Selection of materials
The Language Materials Project (LMP) aims to encompass as completely as possible the teaching materials available in the United States for the languages we cover. Selection criteria depend on whether the item under scrutiny is a pedagogical material (i.e., intended for use in teaching a second language) or an authentic material (intended for native speakers of the language.) In order to limit the potentially vast number of materials that could be cited on the LMP database, we employ the following criteria for inclusion.
Criteria for pedagogical materials:
1. Pedagogical usefulness or relevance: we only include material that is pedagogically useful or relevant to the teacher, the student, or the curriculum or materials developer. This includes three different types of material.
First, any material designed to systematically teach any aspect of language.
Second, any material designed to support the teaching of a language, including: dictionaries, workbooks, lists of idioms or expressions, specialized vocabularies, lists of verbs, learners' dictionaries, tests, or pedagogical grammars, readers, reference materials such as bibliographies or directories that may serve as a resource for language instruction, computer aided instructional material, audio tapes, video tapes, and websites designed for language teaching.
Third, any material about linguistic theory that directly applies to language instruction.
2. Information in English: we only include materials with at least some information in English, such as a preface. Only in rare circumstances do we include items without any English, particularly when a) there is a dearth of materials for the language in question, or b) when the item comes highly recommended from specialists in the field.
3. Publication information: if the material is pedagogically relevant but does not have standard publication information, it is generally not included. Some examples of this type of material may be reading lists from professors, classroom outlines, lesson plans, or unpublished dissertations. If there is a dearth of materials for a language, we may include an item that has minimal publication information, but in no case will we include a printed item that lacks both an author and a publisher.
4. If the material is not published on paper, but distributed through digital media, the first two criteria still apply. Additionally, we require that the item be available through a stable public source such as an institutional website, and that the software functions as intended.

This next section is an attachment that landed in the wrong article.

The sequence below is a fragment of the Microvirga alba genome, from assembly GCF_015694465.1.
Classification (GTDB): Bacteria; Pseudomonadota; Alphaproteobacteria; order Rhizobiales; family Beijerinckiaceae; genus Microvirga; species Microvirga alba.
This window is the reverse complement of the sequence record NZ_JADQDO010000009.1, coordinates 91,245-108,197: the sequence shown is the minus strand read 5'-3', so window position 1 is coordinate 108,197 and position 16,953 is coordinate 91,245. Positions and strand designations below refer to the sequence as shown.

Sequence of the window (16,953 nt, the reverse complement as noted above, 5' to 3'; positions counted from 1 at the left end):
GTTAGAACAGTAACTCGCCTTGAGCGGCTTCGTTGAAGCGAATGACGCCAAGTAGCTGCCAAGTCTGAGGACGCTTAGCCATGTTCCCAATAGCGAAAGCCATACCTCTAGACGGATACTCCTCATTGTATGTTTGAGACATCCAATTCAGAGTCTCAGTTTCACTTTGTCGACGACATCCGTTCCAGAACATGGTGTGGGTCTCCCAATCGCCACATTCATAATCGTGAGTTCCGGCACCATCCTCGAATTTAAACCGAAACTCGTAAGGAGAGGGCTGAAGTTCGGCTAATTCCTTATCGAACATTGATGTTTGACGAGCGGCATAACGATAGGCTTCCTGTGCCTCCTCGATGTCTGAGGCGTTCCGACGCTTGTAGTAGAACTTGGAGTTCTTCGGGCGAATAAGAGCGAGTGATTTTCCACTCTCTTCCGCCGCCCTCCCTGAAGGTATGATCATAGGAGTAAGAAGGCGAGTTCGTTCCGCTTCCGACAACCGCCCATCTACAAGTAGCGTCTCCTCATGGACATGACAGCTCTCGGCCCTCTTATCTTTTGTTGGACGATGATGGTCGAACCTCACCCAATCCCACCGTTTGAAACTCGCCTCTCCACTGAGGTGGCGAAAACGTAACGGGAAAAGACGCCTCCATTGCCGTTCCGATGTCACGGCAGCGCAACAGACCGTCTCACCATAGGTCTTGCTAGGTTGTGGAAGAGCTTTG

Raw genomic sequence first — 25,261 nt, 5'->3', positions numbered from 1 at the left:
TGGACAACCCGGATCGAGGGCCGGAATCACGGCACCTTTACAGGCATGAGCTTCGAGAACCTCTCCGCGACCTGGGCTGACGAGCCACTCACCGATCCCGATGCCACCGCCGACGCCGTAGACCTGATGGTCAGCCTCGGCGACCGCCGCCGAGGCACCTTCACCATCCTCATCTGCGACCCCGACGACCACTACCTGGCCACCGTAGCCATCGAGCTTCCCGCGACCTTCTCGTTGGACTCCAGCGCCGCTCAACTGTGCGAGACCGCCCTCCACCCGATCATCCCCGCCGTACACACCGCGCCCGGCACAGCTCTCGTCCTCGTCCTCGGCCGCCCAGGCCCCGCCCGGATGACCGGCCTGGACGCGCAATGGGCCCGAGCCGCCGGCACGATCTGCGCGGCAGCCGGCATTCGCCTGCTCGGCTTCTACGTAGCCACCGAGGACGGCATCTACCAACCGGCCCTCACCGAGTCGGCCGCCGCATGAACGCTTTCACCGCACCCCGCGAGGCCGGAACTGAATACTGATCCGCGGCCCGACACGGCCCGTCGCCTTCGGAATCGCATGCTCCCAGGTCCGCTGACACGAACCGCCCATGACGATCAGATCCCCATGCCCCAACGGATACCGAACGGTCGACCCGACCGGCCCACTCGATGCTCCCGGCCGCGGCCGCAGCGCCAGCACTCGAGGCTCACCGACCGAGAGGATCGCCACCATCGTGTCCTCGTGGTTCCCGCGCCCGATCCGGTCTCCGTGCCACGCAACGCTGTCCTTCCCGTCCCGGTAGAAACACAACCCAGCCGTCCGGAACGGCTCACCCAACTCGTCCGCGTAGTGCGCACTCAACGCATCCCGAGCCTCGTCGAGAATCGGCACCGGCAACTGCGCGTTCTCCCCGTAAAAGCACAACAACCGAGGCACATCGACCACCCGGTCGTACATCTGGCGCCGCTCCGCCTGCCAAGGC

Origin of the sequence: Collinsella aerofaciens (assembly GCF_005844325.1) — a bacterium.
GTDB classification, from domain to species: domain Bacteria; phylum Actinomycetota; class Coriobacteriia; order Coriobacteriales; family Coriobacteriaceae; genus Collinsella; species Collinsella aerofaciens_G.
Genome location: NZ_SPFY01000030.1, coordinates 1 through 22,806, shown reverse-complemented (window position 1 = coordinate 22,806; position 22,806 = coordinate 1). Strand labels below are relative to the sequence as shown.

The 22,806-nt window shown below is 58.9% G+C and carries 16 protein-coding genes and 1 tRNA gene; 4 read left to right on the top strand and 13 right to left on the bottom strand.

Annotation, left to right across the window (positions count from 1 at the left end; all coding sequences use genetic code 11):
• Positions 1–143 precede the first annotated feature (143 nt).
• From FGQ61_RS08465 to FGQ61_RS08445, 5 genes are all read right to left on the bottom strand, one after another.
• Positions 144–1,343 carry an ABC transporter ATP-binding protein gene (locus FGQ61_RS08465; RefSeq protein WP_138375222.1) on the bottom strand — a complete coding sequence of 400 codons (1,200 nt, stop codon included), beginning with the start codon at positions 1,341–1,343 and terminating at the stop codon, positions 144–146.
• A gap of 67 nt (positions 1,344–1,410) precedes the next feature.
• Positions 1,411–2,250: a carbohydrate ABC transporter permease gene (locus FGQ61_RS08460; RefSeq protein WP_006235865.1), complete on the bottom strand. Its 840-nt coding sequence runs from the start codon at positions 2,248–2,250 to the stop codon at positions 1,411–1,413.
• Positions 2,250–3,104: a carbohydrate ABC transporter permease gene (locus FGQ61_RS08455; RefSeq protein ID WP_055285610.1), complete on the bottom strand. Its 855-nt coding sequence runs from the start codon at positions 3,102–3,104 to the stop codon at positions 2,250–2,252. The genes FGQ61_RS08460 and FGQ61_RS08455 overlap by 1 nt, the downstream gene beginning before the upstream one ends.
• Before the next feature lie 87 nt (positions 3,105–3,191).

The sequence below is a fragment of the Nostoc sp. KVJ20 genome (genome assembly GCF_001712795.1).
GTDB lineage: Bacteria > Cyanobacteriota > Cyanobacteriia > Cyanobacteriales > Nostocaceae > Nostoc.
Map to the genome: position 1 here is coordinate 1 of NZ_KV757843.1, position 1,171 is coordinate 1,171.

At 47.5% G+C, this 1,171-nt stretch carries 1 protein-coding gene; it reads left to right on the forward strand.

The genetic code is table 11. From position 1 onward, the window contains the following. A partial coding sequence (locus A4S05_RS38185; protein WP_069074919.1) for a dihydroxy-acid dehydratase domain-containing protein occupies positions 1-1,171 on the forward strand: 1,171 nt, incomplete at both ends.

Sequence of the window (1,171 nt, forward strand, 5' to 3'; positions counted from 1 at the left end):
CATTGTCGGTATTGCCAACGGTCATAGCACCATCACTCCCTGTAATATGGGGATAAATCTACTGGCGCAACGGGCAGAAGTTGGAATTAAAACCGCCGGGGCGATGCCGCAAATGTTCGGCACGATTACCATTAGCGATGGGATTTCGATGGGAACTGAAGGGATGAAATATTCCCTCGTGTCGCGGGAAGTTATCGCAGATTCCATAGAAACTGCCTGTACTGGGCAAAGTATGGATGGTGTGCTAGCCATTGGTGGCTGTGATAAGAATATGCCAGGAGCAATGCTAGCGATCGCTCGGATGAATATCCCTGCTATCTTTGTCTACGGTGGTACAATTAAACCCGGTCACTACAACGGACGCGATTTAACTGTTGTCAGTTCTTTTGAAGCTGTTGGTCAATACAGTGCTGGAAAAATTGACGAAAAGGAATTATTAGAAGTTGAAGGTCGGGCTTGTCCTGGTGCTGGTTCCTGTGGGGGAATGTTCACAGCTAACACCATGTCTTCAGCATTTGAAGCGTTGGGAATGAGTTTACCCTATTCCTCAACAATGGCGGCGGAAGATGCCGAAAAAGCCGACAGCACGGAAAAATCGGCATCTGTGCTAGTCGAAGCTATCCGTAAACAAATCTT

Criteria for authentic materials:
1. Pedagogical usefulness: although the item was not originally designed for classroom use, it should lend itself to a variety of uses by a creative teacher.
2. Foreign origin: the item must have originated in a country where the target language is spoken.
3. Sustainable source: the item must be available over a long term. Thus we prefer to cite items that are distributed by established organizations such as publishers, archives, universities, public agencies, or corporations.
4. U.S. availability: the item must be easily obtainable by teachers in the United States, either from a U.S. distributor or a foreign source that is equipped for international commerce. Selected items that are not readily obtainable are digitized and posted on the LMP website for downloading.
5. Legal availability: items posted on the LMP website must be legally free of copyright restrictions. Items created by the LMP are provided with a Creative Commons license. (See our intellectual property page for a complete discussion of this topic.)
A special note on content of authentic materials
Materials that are taboo in one culture may be completely acceptable in another. In selecting authentic materials, we have attempted not to impose American social norms, but to provide a broad range of what is available within the target culture. Such breadth may entail the inclusion of materials that are offensive to some Americans, but we leave it to the teacher to determine each item's appropriateness for a given classroom situation.
This work is licensed under a Creative Commons License.
- You may use and modify the material for any non-commercial purpose.
- You must credit the UCLA Language Materials Project as the source.
- If you alter, transform, or build upon this work, you may distribute the resulting work only under a license identical to this one.